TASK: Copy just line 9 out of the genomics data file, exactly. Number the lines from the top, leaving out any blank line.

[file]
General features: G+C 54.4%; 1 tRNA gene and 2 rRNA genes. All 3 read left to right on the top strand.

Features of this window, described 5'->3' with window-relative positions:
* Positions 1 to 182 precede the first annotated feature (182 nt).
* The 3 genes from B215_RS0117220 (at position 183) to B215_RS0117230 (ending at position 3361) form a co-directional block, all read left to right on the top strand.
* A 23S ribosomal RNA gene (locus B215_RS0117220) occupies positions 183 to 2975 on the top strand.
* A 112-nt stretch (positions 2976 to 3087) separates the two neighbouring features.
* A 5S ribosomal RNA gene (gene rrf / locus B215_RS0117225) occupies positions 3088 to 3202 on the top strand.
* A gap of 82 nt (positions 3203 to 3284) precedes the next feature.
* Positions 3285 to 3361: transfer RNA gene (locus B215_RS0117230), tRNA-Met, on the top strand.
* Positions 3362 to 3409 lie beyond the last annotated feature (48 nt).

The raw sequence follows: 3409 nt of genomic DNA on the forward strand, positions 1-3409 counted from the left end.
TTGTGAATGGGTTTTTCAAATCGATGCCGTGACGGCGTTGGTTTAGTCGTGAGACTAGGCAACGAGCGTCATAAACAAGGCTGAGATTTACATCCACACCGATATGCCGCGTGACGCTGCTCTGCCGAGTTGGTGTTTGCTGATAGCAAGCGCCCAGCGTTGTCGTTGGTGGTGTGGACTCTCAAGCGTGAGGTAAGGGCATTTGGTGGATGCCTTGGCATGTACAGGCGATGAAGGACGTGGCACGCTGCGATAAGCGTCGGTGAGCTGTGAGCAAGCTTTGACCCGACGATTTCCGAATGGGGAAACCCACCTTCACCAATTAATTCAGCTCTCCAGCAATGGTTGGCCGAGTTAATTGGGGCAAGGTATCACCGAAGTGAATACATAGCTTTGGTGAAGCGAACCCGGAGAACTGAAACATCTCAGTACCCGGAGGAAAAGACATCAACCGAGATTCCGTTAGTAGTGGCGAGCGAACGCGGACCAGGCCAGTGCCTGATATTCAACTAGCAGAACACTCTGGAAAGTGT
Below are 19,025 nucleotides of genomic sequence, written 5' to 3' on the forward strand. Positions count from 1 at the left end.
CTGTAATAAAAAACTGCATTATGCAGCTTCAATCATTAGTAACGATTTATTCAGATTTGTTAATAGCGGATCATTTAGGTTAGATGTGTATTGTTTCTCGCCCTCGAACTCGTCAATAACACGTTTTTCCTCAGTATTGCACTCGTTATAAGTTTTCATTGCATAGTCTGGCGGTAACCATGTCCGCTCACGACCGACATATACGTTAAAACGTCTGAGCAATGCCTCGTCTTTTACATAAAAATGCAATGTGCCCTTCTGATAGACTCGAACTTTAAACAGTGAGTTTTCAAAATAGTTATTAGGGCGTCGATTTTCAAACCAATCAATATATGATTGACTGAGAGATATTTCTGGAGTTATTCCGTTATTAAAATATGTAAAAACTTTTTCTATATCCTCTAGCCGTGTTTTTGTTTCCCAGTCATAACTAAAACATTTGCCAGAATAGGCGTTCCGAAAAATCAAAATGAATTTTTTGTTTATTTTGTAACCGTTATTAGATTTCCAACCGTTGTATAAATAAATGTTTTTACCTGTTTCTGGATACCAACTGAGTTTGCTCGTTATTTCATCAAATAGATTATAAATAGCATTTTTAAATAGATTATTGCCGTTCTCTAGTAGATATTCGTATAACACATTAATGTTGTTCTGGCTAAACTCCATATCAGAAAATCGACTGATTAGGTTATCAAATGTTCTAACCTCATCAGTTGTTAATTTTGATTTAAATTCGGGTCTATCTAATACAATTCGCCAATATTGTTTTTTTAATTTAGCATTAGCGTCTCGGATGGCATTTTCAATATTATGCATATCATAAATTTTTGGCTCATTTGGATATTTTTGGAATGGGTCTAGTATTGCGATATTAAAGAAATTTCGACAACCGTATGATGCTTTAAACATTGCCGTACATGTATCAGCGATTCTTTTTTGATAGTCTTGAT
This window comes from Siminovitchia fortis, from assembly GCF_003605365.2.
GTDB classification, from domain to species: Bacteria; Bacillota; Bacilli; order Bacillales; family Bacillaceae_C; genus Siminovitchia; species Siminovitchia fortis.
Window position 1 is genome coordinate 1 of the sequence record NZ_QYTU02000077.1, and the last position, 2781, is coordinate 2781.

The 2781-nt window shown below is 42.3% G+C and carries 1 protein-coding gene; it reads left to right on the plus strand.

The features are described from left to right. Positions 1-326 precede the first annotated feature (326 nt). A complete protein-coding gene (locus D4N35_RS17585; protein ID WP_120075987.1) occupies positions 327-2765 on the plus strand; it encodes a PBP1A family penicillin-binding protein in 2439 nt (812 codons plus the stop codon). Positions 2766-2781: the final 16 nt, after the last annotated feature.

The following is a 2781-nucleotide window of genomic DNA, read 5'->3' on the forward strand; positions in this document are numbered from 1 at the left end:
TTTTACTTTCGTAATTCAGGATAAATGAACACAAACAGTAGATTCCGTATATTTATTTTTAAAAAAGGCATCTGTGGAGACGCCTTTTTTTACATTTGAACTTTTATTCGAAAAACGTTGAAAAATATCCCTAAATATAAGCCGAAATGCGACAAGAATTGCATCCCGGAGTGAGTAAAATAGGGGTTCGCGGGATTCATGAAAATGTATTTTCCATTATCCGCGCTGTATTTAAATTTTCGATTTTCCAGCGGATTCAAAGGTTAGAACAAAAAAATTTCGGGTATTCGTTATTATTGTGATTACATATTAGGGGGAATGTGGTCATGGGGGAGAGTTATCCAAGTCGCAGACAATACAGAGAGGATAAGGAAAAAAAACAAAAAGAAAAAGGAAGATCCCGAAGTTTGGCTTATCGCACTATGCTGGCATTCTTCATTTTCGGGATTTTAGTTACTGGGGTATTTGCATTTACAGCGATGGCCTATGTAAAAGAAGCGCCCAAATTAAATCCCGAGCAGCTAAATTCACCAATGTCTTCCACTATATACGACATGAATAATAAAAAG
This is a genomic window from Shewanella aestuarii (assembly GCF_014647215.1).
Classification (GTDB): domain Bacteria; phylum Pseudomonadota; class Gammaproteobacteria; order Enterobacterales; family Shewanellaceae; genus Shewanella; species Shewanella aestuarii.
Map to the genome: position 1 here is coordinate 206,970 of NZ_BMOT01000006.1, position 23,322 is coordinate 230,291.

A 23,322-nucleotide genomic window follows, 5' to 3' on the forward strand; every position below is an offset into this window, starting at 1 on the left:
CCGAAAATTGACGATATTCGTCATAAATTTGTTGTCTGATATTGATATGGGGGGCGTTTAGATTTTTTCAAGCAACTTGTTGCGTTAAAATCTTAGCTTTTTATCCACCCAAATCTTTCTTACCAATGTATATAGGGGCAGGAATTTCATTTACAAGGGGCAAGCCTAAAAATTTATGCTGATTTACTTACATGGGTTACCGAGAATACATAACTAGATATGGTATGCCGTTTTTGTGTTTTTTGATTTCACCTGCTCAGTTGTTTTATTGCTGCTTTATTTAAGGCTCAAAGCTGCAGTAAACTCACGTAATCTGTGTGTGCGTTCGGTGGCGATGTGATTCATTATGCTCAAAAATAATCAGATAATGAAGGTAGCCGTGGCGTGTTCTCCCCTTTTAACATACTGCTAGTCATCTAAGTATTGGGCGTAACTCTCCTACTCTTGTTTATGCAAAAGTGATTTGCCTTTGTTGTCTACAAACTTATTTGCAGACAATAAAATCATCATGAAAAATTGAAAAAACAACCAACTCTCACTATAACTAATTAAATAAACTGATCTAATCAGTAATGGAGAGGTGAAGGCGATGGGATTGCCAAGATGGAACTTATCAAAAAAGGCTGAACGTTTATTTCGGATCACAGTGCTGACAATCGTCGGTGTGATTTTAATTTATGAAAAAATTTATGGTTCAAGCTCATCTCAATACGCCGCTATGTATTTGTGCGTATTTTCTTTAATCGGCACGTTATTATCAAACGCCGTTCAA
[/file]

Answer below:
* Positions 3285 to 3361: transfer RNA gene (locus B215_RS0117230), tRNA-Met, on the top strand.